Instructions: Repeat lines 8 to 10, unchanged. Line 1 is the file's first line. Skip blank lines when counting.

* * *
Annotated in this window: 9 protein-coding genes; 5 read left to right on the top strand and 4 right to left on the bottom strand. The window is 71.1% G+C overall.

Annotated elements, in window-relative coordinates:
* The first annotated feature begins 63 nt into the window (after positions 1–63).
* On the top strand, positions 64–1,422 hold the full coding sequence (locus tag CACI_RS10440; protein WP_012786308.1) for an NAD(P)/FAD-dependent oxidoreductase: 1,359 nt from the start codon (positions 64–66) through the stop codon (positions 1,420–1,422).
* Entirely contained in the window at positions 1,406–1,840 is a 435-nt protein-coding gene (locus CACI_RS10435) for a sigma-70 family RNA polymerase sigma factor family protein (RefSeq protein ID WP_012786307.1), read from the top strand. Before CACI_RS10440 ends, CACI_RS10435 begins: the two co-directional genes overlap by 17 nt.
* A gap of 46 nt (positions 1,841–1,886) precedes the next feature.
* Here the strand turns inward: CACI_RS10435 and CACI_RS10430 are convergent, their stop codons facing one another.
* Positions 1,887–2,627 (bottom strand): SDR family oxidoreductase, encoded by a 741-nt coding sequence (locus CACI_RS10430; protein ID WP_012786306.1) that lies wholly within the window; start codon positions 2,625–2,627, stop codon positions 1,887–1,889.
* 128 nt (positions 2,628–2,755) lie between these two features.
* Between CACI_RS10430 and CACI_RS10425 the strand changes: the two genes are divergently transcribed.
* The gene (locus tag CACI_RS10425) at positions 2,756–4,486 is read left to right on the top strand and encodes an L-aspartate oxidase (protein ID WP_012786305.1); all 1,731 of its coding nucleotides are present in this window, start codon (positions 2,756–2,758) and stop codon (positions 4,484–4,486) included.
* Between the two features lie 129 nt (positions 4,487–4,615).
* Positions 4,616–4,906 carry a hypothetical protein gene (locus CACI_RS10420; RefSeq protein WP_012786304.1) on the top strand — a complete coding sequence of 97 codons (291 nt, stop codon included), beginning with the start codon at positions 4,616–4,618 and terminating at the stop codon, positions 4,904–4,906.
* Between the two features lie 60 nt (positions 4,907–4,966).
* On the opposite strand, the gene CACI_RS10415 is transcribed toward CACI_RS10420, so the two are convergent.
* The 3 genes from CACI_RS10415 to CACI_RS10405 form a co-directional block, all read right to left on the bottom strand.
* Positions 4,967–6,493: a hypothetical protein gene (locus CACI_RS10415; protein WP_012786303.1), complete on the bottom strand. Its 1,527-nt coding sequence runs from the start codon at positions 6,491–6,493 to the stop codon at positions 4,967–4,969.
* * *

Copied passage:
* Positions 1,887–2,627 (bottom strand): SDR family oxidoreductase, encoded by a 741-nt coding sequence (locus CACI_RS10430; protein ID WP_012786306.1) that lies wholly within the window; start codon positions 2,625–2,627, stop codon positions 1,887–1,889.
* 128 nt (positions 2,628–2,755) lie between these two features.
* Between CACI_RS10430 and CACI_RS10425 the strand changes: the two genes are divergently transcribed.